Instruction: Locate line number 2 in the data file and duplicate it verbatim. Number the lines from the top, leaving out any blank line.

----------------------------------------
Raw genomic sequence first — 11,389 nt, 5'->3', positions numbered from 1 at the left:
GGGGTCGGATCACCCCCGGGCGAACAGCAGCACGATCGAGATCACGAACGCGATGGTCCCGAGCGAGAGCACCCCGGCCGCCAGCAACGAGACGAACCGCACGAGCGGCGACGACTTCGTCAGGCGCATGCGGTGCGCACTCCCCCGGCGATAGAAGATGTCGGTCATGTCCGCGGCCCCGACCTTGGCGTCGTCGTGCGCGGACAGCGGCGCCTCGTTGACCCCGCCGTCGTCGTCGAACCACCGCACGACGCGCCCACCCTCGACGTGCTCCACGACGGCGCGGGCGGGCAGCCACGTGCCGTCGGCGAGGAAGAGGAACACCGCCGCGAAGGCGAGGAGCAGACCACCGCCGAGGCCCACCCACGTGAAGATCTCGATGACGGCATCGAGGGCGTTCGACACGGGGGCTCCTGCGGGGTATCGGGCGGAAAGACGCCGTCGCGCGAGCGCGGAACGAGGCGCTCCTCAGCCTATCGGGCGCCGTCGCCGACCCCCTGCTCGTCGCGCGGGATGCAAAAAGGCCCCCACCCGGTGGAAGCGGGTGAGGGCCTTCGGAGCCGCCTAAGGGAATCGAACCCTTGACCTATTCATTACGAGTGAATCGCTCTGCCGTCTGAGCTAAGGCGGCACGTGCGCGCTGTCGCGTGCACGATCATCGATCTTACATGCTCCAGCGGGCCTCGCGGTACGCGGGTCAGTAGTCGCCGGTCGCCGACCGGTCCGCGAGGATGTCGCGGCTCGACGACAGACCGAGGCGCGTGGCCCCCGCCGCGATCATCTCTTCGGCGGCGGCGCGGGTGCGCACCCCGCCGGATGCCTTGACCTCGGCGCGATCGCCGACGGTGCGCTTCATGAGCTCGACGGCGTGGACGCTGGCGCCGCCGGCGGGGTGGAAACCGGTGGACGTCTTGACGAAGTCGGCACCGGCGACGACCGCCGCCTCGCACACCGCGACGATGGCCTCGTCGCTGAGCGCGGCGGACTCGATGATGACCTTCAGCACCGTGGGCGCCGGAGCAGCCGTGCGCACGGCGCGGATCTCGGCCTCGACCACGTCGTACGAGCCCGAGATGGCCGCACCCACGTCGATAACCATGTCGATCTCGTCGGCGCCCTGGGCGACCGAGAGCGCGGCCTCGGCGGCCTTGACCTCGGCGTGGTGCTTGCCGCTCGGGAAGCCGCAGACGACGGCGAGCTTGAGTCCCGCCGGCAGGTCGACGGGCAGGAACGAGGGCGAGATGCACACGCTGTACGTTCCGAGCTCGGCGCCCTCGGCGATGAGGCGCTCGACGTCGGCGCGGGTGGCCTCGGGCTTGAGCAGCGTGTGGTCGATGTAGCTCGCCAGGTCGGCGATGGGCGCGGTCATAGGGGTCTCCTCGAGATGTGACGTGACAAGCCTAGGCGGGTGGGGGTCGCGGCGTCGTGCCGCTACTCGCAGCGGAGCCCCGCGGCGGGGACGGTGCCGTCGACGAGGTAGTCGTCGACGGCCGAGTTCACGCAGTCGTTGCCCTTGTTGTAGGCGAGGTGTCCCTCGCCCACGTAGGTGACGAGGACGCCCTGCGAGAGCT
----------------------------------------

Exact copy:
GGGGTCGGATCACCCCCGGGCGAACAGCAGCACGATCGAGATCACGAACGCGATGGTCCCGAGCGAGAGCACCCCGGCCGCCAGCAACGAGACGAACCGCACGAGCGGCGACGACTTCGTCAGGCGCATGCGGTGCGCACTCCCCCGGCGATAGAAGATGTCGGTCATGTCCGCGGCCCCGACCTTGGCGTCGTCGTGCGCGGACAGCGGCGCCTCGTTGACCCCGCCGTCGTCGTCGAACCACCGCACGACGCGCCCACCCTCGACGTGCTCCACGACGGCGCGGGCGGGCAGCCACGTGCCGTCGGCGAGGAAGAGGAACACCGCCGCGAAGGCGAGGAGCAGACCACCGCCGAGGCCCACCCACGTGAAGATCTCGATGACGGCATCGAGGGCGTTCGACACGGGGGCTCCTGCGGGGTATCGGGCGGAAAGACGCCGTCGCGCGAGCGCGGAACGAGGCGCTCCTCAGCCTATCGGGCGCCGTCGCCGACCCCCTGCTCGTCGCGCGGGATGCAAAAAGGCCCCCACCCGGTGGAAGCGGGTGAGGGCCTTCGGAGCCGCCTAAGGGAATCGAACCCTTGACCTATTCATTACGAGTGAATCGCTCTGCCGTCTGAGCTAAGGCGGCACGTGCGCGCTGTCGCGTGCACGATCATCGATCTTACATGCTCCAGCGGGCCTCGCGGTACGCGGGTCAGTAGTCGCCGGTCGCCGACCGGTCCGCGAGGATGTCGCGGCTCGACGACAGACCGAGGCGCGTGGCCCCCGCCGCGATCATCTCTTCGGCGGCGGCGCGGGTGCGCACCCCGCCGGATGCCTTGACCTCGGCGCGATCGCCGACGGTGCGCTTCATGAGCTCGACGGCGTGGACGCTGGCGCCGCCGGCGGGGTGGAAACCGGTGGACGTCTTGACGAAGTCGGCACCGGCGACGACCGCCGCCTCGCACACCGCGACGATGGCCTCGTCGCTGAGCGCGGCGGACTCGATGATGACCTTCAGCACCGTGGGCGCCGGAGCAGCCGTGCGCACGGCGCGGATCTCGGCCTCGACCACGTCGTACGAGCCCGAGATGGCCGCACCCACGTCGATAACCATGTCGATCTCGTCGGCGCCCTGGGCGACCGAGAGCGCGGCCTCGGCGGCCTTGACCTCGGCGTGGTGCTTGCCGCTCGGGAAGCCGCAGACGACGGCGAGCTTGAGTCCCGCCGGCAGGTCGACGGGCAGGAACGAGGGCGAGATGCACACGCTGTACGTTCCGAGCTCGGCGCCCTCGGCGATGAGGCGCTCGACGTCGGCGCGGGTGGCCTCGGGCTTGAGCAGCGTGTGGTCGATGTAGCTCGCCAGGTCGGCGATGGGCGCGGTCATAGGGGTCTCCTCGAGATGTGACGTGACAAGCCTAGGCGGGTGGGGGTCGCGGCGTCGTGCCGCTACTCGCAGCGGAGCCCCGCGGCGGGGACGGTGCCGTCGACGAGGTAGTCGTCGACGGCCGAGTTCACGCAGTCGTTGCCCTTGTTGTAGGCGAGGTGTCCCTCGCCCACGTAGGTGACGAGGACGCCCTGCGAGAGCT